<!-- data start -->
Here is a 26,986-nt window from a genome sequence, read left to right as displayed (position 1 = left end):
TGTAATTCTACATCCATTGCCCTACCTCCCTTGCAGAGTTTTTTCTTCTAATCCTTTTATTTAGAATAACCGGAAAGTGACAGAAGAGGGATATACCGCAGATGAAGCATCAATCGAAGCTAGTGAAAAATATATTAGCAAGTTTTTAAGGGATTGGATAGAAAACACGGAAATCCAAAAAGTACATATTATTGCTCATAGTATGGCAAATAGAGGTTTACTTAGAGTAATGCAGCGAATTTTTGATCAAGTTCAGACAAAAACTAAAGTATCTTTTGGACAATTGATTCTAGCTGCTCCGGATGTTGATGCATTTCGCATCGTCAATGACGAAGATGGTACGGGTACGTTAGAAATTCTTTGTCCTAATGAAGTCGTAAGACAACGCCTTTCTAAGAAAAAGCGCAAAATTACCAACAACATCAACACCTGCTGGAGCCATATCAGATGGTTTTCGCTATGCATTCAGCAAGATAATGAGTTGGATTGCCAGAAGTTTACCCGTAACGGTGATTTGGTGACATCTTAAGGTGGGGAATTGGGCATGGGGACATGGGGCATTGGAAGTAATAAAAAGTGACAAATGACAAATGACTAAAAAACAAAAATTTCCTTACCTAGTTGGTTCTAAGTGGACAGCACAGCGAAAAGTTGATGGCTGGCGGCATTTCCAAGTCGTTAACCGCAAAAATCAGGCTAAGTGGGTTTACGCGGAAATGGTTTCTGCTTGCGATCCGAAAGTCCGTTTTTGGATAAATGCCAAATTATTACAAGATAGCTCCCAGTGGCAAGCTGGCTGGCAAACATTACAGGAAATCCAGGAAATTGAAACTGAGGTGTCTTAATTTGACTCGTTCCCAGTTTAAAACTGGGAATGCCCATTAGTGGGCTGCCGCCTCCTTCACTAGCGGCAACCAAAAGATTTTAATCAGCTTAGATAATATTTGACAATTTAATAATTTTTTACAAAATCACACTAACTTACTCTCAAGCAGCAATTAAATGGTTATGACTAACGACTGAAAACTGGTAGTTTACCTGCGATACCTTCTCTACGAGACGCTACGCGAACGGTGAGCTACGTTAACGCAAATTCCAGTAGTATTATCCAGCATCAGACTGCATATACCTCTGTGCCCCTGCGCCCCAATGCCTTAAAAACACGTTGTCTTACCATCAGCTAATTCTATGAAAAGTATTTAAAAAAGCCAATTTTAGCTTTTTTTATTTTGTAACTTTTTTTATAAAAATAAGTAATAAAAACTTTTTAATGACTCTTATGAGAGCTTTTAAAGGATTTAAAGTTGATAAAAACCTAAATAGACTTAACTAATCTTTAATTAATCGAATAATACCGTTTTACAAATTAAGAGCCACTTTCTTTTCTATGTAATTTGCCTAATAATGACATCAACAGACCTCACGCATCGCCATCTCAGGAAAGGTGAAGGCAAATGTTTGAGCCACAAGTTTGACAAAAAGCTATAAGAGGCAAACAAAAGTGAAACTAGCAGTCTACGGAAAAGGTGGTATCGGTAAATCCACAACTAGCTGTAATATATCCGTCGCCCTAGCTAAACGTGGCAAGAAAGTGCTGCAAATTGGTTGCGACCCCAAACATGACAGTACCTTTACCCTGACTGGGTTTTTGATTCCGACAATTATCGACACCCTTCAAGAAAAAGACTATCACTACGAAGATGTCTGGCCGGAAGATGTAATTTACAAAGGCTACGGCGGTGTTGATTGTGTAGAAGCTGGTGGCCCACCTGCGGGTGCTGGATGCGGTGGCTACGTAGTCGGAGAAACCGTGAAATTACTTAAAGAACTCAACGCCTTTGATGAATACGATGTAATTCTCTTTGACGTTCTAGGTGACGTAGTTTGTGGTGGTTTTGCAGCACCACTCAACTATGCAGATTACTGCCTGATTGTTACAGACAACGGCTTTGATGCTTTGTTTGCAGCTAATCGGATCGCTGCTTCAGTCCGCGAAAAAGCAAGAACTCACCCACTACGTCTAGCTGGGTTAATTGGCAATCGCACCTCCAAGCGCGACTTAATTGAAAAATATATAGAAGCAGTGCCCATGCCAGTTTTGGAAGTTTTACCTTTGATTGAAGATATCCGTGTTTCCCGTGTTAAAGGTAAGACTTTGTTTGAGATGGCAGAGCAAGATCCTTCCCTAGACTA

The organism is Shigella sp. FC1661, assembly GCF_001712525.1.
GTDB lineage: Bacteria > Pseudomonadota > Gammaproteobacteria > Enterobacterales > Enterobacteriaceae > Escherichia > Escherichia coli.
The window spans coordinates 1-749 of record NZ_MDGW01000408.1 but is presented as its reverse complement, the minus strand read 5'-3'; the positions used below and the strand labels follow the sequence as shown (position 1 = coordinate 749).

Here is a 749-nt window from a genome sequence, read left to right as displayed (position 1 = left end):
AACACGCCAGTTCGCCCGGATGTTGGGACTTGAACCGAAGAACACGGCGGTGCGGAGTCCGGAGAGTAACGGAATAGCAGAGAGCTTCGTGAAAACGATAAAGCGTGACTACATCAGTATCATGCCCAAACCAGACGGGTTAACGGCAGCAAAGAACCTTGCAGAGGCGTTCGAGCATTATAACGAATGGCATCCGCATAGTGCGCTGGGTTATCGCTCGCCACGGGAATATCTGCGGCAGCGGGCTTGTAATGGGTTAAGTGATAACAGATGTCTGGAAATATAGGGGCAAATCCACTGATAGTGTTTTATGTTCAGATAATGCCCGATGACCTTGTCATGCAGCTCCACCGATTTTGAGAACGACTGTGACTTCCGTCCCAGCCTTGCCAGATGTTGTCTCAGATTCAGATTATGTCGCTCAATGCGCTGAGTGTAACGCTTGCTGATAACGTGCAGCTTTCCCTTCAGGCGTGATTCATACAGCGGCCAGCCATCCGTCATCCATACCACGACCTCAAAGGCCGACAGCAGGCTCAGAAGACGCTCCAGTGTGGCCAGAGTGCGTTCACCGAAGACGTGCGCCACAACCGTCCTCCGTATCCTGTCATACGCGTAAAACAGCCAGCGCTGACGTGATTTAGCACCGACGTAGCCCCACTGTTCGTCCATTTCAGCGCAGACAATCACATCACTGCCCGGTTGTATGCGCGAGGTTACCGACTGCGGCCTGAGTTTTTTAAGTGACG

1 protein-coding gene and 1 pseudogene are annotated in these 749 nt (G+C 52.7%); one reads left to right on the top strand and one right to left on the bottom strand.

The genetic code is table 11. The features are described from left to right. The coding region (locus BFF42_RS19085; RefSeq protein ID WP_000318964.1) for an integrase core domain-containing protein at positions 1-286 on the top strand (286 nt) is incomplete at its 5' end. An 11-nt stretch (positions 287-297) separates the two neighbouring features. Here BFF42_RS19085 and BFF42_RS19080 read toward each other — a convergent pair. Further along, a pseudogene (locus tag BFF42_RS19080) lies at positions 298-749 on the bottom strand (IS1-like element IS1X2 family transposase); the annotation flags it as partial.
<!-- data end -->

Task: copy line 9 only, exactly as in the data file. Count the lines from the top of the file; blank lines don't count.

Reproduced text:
The genetic code is table 11. The features are described from left to right. The coding region (locus BFF42_RS19085; RefSeq protein ID WP_000318964.1) for an integrase core domain-containing protein at positions 1-286 on the top strand (286 nt) is incomplete at its 5' end. An 11-nt stretch (positions 287-297) separates the two neighbouring features. Here BFF42_RS19085 and BFF42_RS19080 read toward each other — a convergent pair. Further along, a pseudogene (locus tag BFF42_RS19080) lies at positions 298-749 on the bottom strand (IS1-like element IS1X2 family transposase); the annotation flags it as partial.